By Linda Bisca, HR Services Partner

In today’s world, it seems you cannot go anywhere without hearing people talking about politics, including in the workplace.

Surveys show that since the 2016 general election:
  • 87% of employees read political social media posts at work
  • 80% said they have discussed politics with professional contact or colleagues
  • Nearly 50% said they had seen a political conversation turn into an argument at work

While it is natural for employees to discuss current events in the workplace, how far should the political discussions go? What, if any, political conversation in the workplace is acceptable or appropriate? What are an employer’s obligations to keep the environment inclusive and civil when politics are discussed?

By partnering with a PEO like Resourcing Edge, companies get access to HR experts who have experience advising companies about employee relations topics like this.

Should Employees be allowed to talk about politics in the workplace?

The work environment should be a place of mutual respect where employees feel valued by their employer and peers. Employees should also know that the organization expects that conversations and activities not related to work will not detract from what should be the primary focus – work.

Do employees have a First Amendment constitutional right to talk “politics” at work?  Private employers generally are not regulated by the First Amendment because it applies to government taking no action to abridge freedom of speech.

However, companies need to tread lightly due to Section 7 of the National Labor Relations Act (NLRA) and Title VII of the Civil Rights Act of 1964.

The NLRA protects employees’ rights to act collectively with and for the benefit of their coworkers for purposes of mutual aid and protection, including to improve the terms and conditions of their employment. Therefore, conversations in the workplace that are political, such as supporting or promoting a candidate who has increasing minimum wage on their agenda, would likely be protected under the NLRA.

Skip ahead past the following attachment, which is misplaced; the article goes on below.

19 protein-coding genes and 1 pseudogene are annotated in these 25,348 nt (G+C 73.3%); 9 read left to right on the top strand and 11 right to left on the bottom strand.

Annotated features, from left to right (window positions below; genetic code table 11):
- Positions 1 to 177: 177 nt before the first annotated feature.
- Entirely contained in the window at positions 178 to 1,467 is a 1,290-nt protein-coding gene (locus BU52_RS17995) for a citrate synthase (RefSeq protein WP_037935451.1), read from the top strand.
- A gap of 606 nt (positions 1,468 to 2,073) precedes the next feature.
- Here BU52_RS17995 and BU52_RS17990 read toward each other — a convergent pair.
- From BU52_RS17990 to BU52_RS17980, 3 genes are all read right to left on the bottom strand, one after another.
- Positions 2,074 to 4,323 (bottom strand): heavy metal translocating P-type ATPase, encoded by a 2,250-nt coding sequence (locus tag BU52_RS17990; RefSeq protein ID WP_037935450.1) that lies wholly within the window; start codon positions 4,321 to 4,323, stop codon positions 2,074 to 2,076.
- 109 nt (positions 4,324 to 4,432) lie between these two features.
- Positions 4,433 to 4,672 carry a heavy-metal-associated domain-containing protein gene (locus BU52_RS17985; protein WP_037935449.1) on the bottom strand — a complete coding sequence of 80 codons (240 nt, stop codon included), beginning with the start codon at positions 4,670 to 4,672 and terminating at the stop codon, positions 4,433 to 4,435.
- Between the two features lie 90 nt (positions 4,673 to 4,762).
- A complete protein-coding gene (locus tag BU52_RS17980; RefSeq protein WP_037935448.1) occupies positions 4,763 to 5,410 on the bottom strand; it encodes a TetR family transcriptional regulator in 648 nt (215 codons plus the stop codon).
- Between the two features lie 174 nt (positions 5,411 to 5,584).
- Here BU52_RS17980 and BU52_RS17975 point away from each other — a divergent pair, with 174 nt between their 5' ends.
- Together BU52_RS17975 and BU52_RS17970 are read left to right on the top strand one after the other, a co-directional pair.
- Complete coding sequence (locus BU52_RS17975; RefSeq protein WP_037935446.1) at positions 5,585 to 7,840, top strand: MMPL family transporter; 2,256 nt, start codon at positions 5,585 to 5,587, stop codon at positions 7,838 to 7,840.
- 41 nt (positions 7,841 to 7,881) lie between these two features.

The Title VII of the Civil Right Act of 1964 protects employees from discrimination based on race, religion, gender and other characteristics. Conversations in the workplace regarding a political candidate’s view on gay marriage may offend others in the workplace if others feel they are being harassed against their own protected class. Employers should remind employees the company does not tolerate harassment or discrimination in the workplace.

Laws in some states provide protections for political activities. For example, several states have “free speech,” “political activity,” or “off-duty conduct” laws. Employers must become familiar with relevant laws in the states in which they operate to avoid pitfalls presented by them.

To help you understand if your state has certain provisions regarding “free speech”, you can contact a PEO (Professional Employee Organization) such as Resourcing Edge for HR expertise and professional guidance.

How can Employers help maintain civil political conversations?

While employers might be able to carefully construct policies regulating political speech at work that is not legally protected, consider the impact having such restrictions might have on workplace morale. Instead of applying these types of rules, employers may be able to use existing workplace guidelines to foster a positive working environment.

Employees should have the freedom to have such discussions provided the conversations are transparent between company leaders and employees. Don’t force political views of the executive team on the remainder of the company either.

Employers also need to communicate to employees that all discussions should maintain a level of respect for all. Leaders should create an inclusive environment where everyone feels respected during any type of discussion.

If conversations become too heated or individuals feel targeted or threatened in any way, existing policies addressing workplace violence, anti-discrimination, or general respect toward coworkers may apply. Using policies employees already understand to be part of the workplace emphasizes that employers are not simply trying to stop employees from expressing their opinions or discussing matters they believe in, but rather are promoting a generally safe and productive work environment for all employees.

Employers should review their policies to ensure not only your company is compliant, but also to prevent issues in the workplace. By partnering with a PEO, such as Resourcing Edge, companies can depend on HR expertise to design policies that meet their business needs and are compliant with existing law.

If you would like to learn more about the Resourcing Edge’s Professional Employer Service and our extensive HR expertise, contact Resourcing Edge.

HR Services Partner Linda Bisca has more than 25 years of Human Resources experience in the areas of compliance, employee relations, and special projects.

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